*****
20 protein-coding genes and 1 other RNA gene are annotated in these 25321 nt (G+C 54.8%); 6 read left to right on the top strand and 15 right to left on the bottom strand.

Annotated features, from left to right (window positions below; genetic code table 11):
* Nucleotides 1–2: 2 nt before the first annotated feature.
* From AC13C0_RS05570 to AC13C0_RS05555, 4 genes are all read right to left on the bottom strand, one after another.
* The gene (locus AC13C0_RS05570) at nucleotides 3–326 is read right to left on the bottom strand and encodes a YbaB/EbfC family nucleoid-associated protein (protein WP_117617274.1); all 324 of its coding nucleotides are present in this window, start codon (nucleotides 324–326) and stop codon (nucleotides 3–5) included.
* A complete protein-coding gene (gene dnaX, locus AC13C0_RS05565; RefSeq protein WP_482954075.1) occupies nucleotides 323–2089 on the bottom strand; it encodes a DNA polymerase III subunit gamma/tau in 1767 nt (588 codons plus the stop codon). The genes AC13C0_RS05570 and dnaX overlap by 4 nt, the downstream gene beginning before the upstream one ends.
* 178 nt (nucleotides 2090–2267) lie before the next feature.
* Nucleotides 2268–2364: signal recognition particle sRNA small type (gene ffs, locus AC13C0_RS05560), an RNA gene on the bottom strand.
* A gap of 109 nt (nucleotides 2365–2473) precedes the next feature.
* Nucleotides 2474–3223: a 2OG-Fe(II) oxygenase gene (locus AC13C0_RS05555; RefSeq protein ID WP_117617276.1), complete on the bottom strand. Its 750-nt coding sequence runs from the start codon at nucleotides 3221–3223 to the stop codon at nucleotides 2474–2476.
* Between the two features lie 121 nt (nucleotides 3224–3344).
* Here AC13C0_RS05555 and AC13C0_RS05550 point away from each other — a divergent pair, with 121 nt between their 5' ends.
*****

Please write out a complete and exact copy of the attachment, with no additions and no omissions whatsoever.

20 protein-coding genes and 1 other RNA gene are annotated in these 25321 nt (G+C 54.8%); 6 read left to right on the top strand and 15 right to left on the bottom strand.

Annotated features, from left to right (window positions below; genetic code table 11):
* Nucleotides 1–2: 2 nt before the first annotated feature.
* From AC13C0_RS05570 to AC13C0_RS05555, 4 genes are all read right to left on the bottom strand, one after another.
* The gene (locus AC13C0_RS05570) at nucleotides 3–326 is read right to left on the bottom strand and encodes a YbaB/EbfC family nucleoid-associated protein (protein WP_117617274.1); all 324 of its coding nucleotides are present in this window, start codon (nucleotides 324–326) and stop codon (nucleotides 3–5) included.
* A complete protein-coding gene (gene dnaX, locus AC13C0_RS05565; RefSeq protein WP_482954075.1) occupies nucleotides 323–2089 on the bottom strand; it encodes a DNA polymerase III subunit gamma/tau in 1767 nt (588 codons plus the stop codon). The genes AC13C0_RS05570 and dnaX overlap by 4 nt, the downstream gene beginning before the upstream one ends.
* 178 nt (nucleotides 2090–2267) lie before the next feature.
* Nucleotides 2268–2364: signal recognition particle sRNA small type (gene ffs, locus AC13C0_RS05560), an RNA gene on the bottom strand.
* A gap of 109 nt (nucleotides 2365–2473) precedes the next feature.
* Nucleotides 2474–3223: a 2OG-Fe(II) oxygenase gene (locus AC13C0_RS05555; RefSeq protein ID WP_117617276.1), complete on the bottom strand. Its 750-nt coding sequence runs from the start codon at nucleotides 3221–3223 to the stop codon at nucleotides 2474–2476.
* Between the two features lie 121 nt (nucleotides 3224–3344).
* Here AC13C0_RS05555 and AC13C0_RS05550 point away from each other — a divergent pair, with 121 nt between their 5' ends.